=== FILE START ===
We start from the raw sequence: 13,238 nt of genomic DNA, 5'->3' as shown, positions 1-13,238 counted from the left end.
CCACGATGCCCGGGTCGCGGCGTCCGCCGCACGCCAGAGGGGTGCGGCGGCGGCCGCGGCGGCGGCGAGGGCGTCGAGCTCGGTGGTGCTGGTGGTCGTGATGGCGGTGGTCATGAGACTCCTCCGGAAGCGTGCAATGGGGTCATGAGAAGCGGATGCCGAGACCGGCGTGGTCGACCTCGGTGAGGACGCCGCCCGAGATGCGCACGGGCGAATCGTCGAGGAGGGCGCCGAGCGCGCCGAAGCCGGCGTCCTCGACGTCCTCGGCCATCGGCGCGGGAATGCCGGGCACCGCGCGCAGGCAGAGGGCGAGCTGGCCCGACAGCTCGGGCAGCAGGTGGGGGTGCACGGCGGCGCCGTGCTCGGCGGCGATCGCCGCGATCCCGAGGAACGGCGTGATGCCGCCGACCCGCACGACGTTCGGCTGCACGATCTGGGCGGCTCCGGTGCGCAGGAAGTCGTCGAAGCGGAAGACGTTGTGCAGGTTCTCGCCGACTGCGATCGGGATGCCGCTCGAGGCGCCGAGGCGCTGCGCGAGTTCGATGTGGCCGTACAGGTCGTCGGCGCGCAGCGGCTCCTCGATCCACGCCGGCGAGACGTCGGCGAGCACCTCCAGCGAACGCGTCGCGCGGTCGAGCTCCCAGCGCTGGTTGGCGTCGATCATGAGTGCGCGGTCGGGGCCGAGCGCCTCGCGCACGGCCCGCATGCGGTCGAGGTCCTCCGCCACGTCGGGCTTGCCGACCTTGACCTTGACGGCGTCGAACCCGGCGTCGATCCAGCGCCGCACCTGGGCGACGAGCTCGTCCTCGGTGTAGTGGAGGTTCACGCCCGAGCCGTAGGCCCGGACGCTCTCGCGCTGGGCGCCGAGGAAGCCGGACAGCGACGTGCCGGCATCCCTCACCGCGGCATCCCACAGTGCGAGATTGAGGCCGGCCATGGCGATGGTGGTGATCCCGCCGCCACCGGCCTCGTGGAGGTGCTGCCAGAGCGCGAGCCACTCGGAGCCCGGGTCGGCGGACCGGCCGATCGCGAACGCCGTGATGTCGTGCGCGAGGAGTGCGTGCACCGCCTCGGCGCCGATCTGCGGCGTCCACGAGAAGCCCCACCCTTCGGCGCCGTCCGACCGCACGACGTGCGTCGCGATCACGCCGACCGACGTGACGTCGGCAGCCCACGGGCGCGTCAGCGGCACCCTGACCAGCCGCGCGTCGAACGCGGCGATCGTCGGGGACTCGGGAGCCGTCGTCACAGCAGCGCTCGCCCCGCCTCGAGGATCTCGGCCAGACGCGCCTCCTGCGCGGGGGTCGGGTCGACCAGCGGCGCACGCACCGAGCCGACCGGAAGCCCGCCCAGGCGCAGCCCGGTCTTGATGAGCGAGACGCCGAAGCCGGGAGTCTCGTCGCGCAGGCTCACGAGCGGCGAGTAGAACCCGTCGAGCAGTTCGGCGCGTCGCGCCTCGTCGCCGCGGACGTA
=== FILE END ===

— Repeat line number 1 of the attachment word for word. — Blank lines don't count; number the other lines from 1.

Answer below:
We start from the raw sequence: 13,238 nt of genomic DNA, 5'->3' as shown, positions 1-13,238 counted from the left end.